The definition of “a state education” may also change. Far more money should be spent on pre-schooling, since the cognitive abilities and social skills that children learn in their first few years define much of their future potential. And adults will need continuous education. State education may well involve a year of study to be taken later in life, perhaps in stages.
Yet however well people are taught, their abilities will remain unequal, and in a world which is increasingly polarised economically, many will find their job prospects dimmed and wages squeezed. The best way of helping them is not, as many on the left seem to think, to push up minimum wages. Jacking up the floor too far would accelerate the shift from human workers to computers. Better to top up low wages with public money so that anyone who works has a reasonable income, through a bold expansion of the tax credits that countries such as America and Britain use. (18 January)
Children in Singapore excel at math because parents care
(Globe & Mail) Singapore is an island nation of approximately the size and population of the GTA. It is a thriving and successful country despite having no natural resources other than its population. All children are required to write examinations at the end of grade 6 and their results have a significant impact on which secondary schools they can and cannot attend and the opportunities that are open to them. There is a lot of parental pressure on the students to do well and they study for these exams for months. No one worries about equality or the fact that poor children have fewer opportunities, it is believed that if they do well on the exam they have the same chances as anyone else.
If a child is not doing well in math it is not assumed to be a problem of the teacher, the school or the curriculum; rather, it is assumed to be a problem for the student and his or her parents to resolve. They may do this by hiring a tutor – tutoring is a huge business in Singapore with many teachers tutoring for a living rather than teaching in a school.
Alternatively, they may go to a local bookstore and buy a couple of books of extra practice questions from the thousands available covering all subjects and grade levels and then sit with their child to ensure that they actually do all the practice problems.
The result of this kind of behaviour is clear every time there is an international comparison of educational performance in mathematics and Singapore scores close to the top. Funnily enough, they also worry if they slip a position or two in the rankings! After spending many hours observing in Singaporean classrooms I can tell you that the performance of their students is not a result of teaching methods, curriculum or school facilities. It is a result of cultural norms and societal expectations. Trying to make subtle changes in the way we teach math or give teachers a couple of workshops is unlikely to make our Canadian children perform as well as they do in Singapore.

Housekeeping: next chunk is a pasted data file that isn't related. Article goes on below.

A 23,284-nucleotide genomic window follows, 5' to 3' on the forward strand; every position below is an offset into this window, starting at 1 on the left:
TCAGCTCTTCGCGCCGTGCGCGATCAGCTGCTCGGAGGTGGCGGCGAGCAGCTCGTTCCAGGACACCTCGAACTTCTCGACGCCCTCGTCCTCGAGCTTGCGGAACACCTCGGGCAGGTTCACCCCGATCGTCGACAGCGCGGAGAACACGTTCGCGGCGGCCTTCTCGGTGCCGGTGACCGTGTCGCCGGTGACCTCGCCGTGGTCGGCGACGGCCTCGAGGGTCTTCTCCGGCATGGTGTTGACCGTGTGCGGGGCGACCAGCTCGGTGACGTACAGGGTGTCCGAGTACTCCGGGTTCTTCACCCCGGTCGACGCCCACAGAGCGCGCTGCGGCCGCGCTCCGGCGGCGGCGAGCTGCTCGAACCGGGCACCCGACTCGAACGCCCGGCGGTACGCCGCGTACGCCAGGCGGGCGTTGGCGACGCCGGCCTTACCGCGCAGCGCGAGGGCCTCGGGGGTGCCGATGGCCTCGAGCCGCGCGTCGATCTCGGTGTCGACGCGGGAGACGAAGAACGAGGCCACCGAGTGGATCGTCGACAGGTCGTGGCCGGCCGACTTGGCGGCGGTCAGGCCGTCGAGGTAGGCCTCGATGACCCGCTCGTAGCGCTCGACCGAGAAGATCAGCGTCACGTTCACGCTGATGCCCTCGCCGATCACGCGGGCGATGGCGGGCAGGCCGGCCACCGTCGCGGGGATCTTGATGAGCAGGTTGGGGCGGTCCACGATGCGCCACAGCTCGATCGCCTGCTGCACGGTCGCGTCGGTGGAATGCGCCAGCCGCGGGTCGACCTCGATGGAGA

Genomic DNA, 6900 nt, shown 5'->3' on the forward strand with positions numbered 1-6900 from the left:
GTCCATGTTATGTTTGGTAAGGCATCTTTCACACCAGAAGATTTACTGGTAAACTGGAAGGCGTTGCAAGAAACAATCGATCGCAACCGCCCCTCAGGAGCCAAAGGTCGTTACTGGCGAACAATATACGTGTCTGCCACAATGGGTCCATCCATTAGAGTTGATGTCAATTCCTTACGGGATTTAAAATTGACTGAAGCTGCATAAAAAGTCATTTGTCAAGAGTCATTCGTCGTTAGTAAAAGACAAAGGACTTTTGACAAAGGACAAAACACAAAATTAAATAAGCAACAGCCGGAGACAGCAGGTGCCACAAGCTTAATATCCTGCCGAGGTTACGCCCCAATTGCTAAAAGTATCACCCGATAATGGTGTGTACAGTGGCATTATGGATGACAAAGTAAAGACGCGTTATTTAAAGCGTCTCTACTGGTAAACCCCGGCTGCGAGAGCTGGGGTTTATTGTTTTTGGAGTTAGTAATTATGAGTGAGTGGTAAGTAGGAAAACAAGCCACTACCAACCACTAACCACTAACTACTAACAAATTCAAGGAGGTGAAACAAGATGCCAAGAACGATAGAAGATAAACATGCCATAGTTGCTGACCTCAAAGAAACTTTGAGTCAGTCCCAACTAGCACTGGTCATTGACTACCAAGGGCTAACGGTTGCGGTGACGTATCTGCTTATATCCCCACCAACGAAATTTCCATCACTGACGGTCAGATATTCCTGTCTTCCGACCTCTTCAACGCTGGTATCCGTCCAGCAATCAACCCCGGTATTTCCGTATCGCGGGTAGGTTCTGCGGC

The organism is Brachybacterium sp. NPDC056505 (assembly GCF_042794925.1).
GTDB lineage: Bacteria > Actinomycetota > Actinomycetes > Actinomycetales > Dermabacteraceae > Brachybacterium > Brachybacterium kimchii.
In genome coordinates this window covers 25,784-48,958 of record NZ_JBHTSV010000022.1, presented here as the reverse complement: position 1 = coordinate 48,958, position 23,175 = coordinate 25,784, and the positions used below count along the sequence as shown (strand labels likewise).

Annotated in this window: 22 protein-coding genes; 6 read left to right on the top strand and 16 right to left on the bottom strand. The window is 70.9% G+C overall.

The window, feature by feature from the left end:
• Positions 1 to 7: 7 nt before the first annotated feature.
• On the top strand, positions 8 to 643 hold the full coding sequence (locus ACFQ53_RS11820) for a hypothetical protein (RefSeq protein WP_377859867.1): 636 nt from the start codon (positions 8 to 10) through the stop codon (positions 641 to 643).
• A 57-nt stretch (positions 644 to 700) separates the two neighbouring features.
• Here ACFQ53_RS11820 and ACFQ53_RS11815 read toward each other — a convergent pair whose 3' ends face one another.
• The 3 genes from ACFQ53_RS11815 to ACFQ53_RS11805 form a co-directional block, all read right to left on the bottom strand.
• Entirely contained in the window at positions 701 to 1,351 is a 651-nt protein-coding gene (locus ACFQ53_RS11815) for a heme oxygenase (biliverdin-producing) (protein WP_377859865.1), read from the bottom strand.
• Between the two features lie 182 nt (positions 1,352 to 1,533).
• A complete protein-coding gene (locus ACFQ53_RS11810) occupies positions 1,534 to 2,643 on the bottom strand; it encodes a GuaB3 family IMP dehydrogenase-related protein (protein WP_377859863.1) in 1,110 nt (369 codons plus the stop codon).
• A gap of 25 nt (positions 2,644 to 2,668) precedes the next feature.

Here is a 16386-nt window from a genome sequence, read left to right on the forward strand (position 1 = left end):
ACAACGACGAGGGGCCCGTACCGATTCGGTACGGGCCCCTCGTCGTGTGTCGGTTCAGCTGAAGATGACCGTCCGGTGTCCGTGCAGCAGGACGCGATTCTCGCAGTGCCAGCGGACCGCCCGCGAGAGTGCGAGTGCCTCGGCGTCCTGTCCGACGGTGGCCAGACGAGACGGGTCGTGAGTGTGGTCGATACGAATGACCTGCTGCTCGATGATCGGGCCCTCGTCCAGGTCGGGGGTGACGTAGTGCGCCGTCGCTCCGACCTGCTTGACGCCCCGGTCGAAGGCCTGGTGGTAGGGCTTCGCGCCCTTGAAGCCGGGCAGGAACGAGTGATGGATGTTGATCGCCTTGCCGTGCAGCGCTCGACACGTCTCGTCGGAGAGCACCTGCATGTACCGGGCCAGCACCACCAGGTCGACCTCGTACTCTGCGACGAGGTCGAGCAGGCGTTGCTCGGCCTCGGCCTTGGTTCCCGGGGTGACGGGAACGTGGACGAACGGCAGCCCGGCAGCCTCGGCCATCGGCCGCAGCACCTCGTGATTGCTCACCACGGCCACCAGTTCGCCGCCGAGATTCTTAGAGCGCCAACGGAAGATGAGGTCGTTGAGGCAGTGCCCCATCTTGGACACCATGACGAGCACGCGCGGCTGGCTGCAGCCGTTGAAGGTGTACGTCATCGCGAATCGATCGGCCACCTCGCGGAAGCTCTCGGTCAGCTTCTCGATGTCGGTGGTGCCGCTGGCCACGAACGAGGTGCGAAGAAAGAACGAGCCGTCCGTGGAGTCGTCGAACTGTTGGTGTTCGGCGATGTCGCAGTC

We need to ask ourselves whether the results on international comparisons are sufficiently important to us as a society to make us willing to behave like Singaporeans.
Why Canadian and U.S. education systems are so different
For Canadian journalists on education, the United States is a gift for all seasons. Student advocates point to astronomical debt levels among American students to warn against raising postsecondary tuition. Detractors of all-day kindergarten cite studies questioning the benefits of early learning. And both advocates and detractors of online learning treat U.S.-based MOOCs as if they were about to invade distance learning here.
Critics complain of qualification inflation as more Canadians hold university degrees — and low-paying jobs
Fifty-one per cent of Canadian adults achieved “tertiary qualification” — the highest among OECD countries. At the same time, in this ever-expanding pool of degree-holders, Canada also tops OECD rankings for the largest share of these graduates making less than the national median income.
“We are number one when it comes to university and college enrolments, but we are also number one in the number of people with university degrees that live in poverty,” said Benjamin Tal, deputy chief economist with CIBC World Markets. …
Faced with [the] swelling ranks of overeducated baristas and telemarketers, employers apparently started getting picky. Two years ago, the job site CareerBuilder.ca surveyed 415 private-sector hiring managers and discovered that 36% of them had begun hiring university graduates for jobs that once required merely a high school degree.
The overall effect has been to erode the employment and earning potential of a university degree, a document once seen as a surefire ticket to the middle class.
‘We Are Creating Walmarts of Higher Education’
As colleges feel pressure to graduate more students for less money, professors worry that the value of an education may be diminished.
(The Atlantic) Universities in South Dakota, Nebraska, and other states have cut the number of credits students need to graduate. A proposal in Florida would let online courses forgo the usual higher-education accreditation process. A California legislator introduced a measure that would have substituted online courses for some of the brick-and-mortar kind at public universities.